Every-Down Running Backs a Dying Breed


Remember when Monday Night Football began giving us the starting lineups via the video head shot and self-intro? Around that time, I distinctly remember Edgerrin James hitting us with “Edgerrin James, every-down back”

Between 1997 and 2006, Edge and his fellow RBs accounted for 28 of the top 50 yards-from-scrimmage seasons in NFL history. In the five years since? Only Ray Rice, Arian Foster, and Chris Johnson. 

Check out this years’ postseason — of the NFL’s 12 best teams, only Rice can really be considered a workhorse. Michael Turner had over 300 carries but rarely played on 3rd and long.

The rest of the playoff teams for the most part split carries between their backs.

Why the trend towards RBs by committee?

1) Durability concerns — RBs get hurt all the time; teams have tried to reduce the risk of injury by decreasing their lead backs’ touches.

2) Money — why pay an accomplished, 1,500 yard back $6 million per year when you can get the same production from two effective RBs at $2 mil each?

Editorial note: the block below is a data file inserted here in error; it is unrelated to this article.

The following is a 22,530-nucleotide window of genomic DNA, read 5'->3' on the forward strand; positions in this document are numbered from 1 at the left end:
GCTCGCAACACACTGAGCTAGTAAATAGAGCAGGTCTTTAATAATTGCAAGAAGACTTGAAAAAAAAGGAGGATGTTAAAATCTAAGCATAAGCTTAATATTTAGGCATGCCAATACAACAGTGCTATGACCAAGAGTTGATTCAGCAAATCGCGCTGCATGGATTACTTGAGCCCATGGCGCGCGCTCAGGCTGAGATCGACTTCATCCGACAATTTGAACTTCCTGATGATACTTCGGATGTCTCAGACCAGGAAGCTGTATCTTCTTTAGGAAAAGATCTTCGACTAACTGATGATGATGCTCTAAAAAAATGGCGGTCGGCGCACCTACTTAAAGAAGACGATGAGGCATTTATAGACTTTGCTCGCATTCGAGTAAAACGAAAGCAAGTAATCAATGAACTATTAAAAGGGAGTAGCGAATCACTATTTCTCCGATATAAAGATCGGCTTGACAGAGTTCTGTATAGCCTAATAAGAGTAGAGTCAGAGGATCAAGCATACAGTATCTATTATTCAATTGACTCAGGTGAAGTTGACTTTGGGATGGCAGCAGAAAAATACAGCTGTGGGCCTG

3) Running the ball has been de-emphasized — it’s a passing league. While rushing yards per game has remained relatively the same, passing yards per game has gradually increased the last ten years.

There hasn’t been a Super Bowl champ with an every-down back since the Rams with Marshall Faulk in 1999.

The NFL tends to be a copycat league — spread offense, zone blocking, cover-2, etc.

Unfortunately for the few RBs left in the league that get 20 touches a game, it seems that the big money, long-term contracts may have also become just as rare.

Photo courtesy of edthesportsfan.com


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One Response to “Every-Down Running Backs a Dying Breed”

  1. JM Says:

    Good read Trev, though I think the pic is missing a RB (LOL)

    They are not drafting them early anymore either Ingram was the best player in college football but never was considered a top ten pick, 2008 was the last time one was drafted in the top ten

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